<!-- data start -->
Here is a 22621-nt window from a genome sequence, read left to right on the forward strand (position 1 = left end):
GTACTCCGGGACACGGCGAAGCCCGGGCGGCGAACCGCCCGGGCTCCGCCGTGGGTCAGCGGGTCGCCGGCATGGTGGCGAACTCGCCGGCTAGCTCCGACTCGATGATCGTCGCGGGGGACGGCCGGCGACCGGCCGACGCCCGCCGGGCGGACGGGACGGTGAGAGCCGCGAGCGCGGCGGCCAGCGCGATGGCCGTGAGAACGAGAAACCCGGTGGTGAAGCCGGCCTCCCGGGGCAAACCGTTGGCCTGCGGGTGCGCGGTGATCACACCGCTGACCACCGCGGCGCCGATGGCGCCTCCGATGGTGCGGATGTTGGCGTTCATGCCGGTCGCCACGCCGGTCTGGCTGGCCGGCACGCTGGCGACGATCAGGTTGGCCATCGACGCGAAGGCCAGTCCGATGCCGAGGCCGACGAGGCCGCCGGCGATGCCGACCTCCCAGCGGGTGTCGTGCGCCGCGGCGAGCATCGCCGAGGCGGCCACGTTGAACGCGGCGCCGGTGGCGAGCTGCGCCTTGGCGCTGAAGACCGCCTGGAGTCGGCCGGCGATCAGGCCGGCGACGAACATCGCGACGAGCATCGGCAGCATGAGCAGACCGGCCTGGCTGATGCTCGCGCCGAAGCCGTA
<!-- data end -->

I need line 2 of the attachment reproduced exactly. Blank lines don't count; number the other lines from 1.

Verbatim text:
GTACTCCGGGACACGGCGAAGCCCGGGCGGCGAACCGCCCGGGCTCCGCCGTGGGTCAGCGGGTCGCCGGCATGGTGGCGAACTCGCCGGCTAGCTCCGACTCGATGATCGTCGCGGGGGACGGCCGGCGACCGGCCGACGCCCGCCGGGCGGACGGGACGGTGAGAGCCGCGAGCGCGGCGGCCAGCGCGATGGCCGTGAGAACGAGAAACCCGGTGGTGAAGCCGGCCTCCCGGGGCAAACCGTTGGCCTGCGGGTGCGCGGTGATCACACCGCTGACCACCGCGGCGCCGATGGCGCCTCCGATGGTGCGGATGTTGGCGTTCATGCCGGTCGCCACGCCGGTCTGGCTGGCCGGCACGCTGGCGACGATCAGGTTGGCCATCGACGCGAAGGCCAGTCCGATGCCGAGGCCGACGAGGCCGCCGGCGATGCCGACCTCCCAGCGGGTGTCGTGCGCCGCGGCGAGCATCGCCGAGGCGGCCACGTTGAACGCGGCGCCGGTGGCGAGCTGCGCCTTGGCGCTGAAGACCGCCTGGAGTCGGCCGGCGATCAGGCCGGCGACGAACATCGCGACGAGCATCGGCAGCATGAGCAGACCGGCCTGGCTGATGCTCGCGCCGAAGCCGTA